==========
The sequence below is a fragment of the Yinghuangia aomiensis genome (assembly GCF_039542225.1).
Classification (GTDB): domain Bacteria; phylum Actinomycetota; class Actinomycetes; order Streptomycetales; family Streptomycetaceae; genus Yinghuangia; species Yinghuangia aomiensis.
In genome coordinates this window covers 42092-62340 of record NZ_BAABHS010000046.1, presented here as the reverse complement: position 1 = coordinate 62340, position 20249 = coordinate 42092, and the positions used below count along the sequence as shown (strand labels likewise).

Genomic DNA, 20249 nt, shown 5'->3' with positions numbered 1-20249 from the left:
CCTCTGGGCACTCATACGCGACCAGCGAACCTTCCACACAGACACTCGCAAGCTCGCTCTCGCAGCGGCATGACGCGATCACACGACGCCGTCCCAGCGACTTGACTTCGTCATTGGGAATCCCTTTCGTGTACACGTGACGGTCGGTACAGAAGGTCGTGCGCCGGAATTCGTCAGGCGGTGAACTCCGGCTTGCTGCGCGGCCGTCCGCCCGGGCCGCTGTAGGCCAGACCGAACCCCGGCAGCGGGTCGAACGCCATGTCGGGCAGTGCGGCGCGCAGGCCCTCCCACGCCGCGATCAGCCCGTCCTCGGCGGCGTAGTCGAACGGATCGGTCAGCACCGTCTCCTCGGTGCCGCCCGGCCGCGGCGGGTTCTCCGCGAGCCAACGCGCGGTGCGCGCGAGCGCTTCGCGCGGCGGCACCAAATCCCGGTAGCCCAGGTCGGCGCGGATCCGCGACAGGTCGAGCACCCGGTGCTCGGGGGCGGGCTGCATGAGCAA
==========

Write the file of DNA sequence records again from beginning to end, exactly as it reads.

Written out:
The sequence below is a fragment of the Yinghuangia aomiensis genome (assembly GCF_039542225.1).
Classification (GTDB): domain Bacteria; phylum Actinomycetota; class Actinomycetes; order Streptomycetales; family Streptomycetaceae; genus Yinghuangia; species Yinghuangia aomiensis.
In genome coordinates this window covers 42092-62340 of record NZ_BAABHS010000046.1, presented here as the reverse complement: position 1 = coordinate 62340, position 20249 = coordinate 42092, and the positions used below count along the sequence as shown (strand labels likewise).

Genomic DNA, 20249 nt, shown 5'->3' with positions numbered 1-20249 from the left:
CCTCTGGGCACTCATACGCGACCAGCGAACCTTCCACACAGACACTCGCAAGCTCGCTCTCGCAGCGGCATGACGCGATCACACGACGCCGTCCCAGCGACTTGACTTCGTCATTGGGAATCCCTTTCGTGTACACGTGACGGTCGGTACAGAAGGTCGTGCGCCGGAATTCGTCAGGCGGTGAACTCCGGCTTGCTGCGCGGCCGTCCGCCCGGGCCGCTGTAGGCCAGACCGAACCCCGGCAGCGGGTCGAACGCCATGTCGGGCAGTGCGGCGCGCAGGCCCTCCCACGCCGCGATCAGCCCGTCCTCGGCGGCGTAGTCGAACGGATCGGTCAGCACCGTCTCCTCGGTGCCGCCCGGCCGCGGCGGGTTCTCCGCGAGCCAACGCGCGGTGCGCGCGAGCGCTTCGCGCGGCGGCACCAAATCCCGGTAGCCCAGGTCGGCGCGGATCCGCGACAGGTCGAGCACCCGGTGCTCGGGGGCGGGCTGCATGAGCAA